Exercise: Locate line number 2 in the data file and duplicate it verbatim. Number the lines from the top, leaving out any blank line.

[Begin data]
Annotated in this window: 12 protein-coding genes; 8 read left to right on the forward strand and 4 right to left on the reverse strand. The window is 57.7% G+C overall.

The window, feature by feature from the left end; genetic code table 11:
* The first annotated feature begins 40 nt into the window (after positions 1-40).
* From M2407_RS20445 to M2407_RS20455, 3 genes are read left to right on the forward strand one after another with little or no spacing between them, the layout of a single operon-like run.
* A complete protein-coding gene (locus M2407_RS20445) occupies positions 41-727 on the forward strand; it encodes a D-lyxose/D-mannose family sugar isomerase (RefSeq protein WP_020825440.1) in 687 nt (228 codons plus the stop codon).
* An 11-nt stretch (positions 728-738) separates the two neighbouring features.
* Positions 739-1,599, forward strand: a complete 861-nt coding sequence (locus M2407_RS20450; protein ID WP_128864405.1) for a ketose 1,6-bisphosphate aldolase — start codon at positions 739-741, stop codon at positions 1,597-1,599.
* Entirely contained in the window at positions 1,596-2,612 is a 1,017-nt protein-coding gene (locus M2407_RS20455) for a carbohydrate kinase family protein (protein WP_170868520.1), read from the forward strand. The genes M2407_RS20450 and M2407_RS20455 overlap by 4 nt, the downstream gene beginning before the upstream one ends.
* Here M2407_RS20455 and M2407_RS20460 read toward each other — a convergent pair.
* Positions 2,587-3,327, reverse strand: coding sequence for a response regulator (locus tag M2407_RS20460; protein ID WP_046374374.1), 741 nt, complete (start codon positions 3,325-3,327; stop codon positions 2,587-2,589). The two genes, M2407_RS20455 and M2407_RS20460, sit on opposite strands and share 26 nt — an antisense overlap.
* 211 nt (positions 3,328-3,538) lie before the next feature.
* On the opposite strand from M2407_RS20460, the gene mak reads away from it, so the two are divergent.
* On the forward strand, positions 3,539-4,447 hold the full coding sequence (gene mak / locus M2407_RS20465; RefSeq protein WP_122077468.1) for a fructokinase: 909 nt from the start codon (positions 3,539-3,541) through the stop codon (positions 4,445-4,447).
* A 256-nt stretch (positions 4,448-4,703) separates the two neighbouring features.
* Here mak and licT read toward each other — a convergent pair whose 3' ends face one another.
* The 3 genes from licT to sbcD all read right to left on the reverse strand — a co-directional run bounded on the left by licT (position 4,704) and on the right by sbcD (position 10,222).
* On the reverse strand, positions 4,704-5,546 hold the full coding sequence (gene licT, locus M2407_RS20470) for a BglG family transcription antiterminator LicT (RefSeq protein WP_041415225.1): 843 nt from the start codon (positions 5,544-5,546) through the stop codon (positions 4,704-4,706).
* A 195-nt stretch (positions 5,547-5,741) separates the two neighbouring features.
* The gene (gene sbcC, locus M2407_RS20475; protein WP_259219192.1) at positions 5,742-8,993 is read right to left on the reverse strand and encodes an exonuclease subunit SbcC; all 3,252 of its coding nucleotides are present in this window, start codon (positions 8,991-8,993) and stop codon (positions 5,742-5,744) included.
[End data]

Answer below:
The window, feature by feature from the left end; genetic code table 11: